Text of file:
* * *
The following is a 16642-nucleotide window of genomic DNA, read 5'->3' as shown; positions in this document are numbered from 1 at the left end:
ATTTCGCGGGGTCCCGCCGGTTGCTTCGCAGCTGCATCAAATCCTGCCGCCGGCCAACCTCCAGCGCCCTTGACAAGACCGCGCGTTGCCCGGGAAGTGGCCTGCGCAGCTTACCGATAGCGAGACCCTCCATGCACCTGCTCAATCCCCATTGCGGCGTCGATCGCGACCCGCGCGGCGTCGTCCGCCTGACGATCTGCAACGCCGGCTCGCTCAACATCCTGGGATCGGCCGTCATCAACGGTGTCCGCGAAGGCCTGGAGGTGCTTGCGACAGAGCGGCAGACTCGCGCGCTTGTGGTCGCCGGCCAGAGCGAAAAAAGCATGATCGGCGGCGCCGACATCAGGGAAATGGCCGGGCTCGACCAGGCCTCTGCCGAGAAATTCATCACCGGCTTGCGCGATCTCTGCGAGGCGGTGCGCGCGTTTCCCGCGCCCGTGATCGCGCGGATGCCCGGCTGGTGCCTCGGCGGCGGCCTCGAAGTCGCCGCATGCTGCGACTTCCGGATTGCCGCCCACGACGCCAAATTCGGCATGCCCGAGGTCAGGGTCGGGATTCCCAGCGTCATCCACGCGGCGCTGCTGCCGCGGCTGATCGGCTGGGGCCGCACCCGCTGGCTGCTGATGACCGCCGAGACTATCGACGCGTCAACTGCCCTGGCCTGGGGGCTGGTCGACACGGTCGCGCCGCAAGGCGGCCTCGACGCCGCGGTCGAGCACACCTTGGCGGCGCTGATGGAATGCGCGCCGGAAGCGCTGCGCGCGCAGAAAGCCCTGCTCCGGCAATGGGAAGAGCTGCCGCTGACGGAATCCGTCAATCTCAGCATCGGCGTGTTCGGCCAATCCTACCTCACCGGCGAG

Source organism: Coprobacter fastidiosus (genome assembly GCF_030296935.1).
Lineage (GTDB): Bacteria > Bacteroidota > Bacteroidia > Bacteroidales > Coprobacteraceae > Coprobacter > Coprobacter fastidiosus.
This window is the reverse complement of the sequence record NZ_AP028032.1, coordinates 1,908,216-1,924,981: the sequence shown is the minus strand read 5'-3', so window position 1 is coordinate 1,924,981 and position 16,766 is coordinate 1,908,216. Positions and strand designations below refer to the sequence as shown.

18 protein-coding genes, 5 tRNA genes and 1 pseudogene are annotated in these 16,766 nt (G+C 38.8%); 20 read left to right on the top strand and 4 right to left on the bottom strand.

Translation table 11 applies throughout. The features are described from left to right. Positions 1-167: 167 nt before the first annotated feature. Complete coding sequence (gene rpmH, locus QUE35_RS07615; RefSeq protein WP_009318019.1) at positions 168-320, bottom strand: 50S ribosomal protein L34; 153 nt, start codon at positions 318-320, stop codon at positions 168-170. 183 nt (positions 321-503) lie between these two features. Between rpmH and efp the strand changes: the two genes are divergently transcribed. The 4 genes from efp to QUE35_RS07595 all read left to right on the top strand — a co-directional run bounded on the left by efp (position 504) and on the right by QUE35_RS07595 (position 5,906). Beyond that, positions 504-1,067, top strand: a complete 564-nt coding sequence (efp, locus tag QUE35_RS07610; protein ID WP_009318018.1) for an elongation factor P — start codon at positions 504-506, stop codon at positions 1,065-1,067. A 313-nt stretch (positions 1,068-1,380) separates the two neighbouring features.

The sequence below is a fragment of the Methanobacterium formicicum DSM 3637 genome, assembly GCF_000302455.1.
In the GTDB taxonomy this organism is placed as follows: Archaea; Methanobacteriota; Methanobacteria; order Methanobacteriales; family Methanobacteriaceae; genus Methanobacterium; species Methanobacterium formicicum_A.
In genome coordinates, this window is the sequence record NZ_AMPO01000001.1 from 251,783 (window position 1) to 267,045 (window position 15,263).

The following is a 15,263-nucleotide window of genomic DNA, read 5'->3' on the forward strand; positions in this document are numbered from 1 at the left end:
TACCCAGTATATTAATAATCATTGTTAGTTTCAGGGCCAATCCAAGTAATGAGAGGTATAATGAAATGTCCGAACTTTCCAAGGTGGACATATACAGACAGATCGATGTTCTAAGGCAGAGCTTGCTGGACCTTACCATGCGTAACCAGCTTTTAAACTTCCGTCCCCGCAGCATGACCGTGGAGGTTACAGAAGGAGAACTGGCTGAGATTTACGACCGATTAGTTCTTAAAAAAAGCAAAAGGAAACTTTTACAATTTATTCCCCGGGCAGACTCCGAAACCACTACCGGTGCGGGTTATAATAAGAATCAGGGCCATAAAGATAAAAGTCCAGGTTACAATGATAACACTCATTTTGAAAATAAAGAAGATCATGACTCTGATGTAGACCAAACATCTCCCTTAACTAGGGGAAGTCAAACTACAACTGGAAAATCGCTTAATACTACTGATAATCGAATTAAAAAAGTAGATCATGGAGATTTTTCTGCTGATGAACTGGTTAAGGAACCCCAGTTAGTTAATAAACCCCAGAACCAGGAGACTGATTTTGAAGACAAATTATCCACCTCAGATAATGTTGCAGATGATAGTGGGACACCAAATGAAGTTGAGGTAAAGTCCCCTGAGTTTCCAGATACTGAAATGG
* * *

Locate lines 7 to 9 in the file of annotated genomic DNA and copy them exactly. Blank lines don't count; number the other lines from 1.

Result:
Translation table 11 applies throughout. The features are described from left to right. Positions 1-167: 167 nt before the first annotated feature. Complete coding sequence (gene rpmH, locus QUE35_RS07615; RefSeq protein WP_009318019.1) at positions 168-320, bottom strand: 50S ribosomal protein L34; 153 nt, start codon at positions 318-320, stop codon at positions 168-170. 183 nt (positions 321-503) lie between these two features. Between rpmH and efp the strand changes: the two genes are divergently transcribed. The 4 genes from efp to QUE35_RS07595 all read left to right on the top strand — a co-directional run bounded on the left by efp (position 504) and on the right by QUE35_RS07595 (position 5,906). Beyond that, positions 504-1,067, top strand: a complete 564-nt coding sequence (efp, locus tag QUE35_RS07610; protein ID WP_009318018.1) for an elongation factor P — start codon at positions 504-506, stop codon at positions 1,065-1,067. A 313-nt stretch (positions 1,068-1,380) separates the two neighbouring features.

The sequence below is a fragment of the Methanobacterium formicicum DSM 3637 genome, assembly GCF_000302455.1.
In the GTDB taxonomy this organism is placed as follows: Archaea; Methanobacteriota; Methanobacteria; order Methanobacteriales; family Methanobacteriaceae; genus Methanobacterium; species Methanobacterium formicicum_A.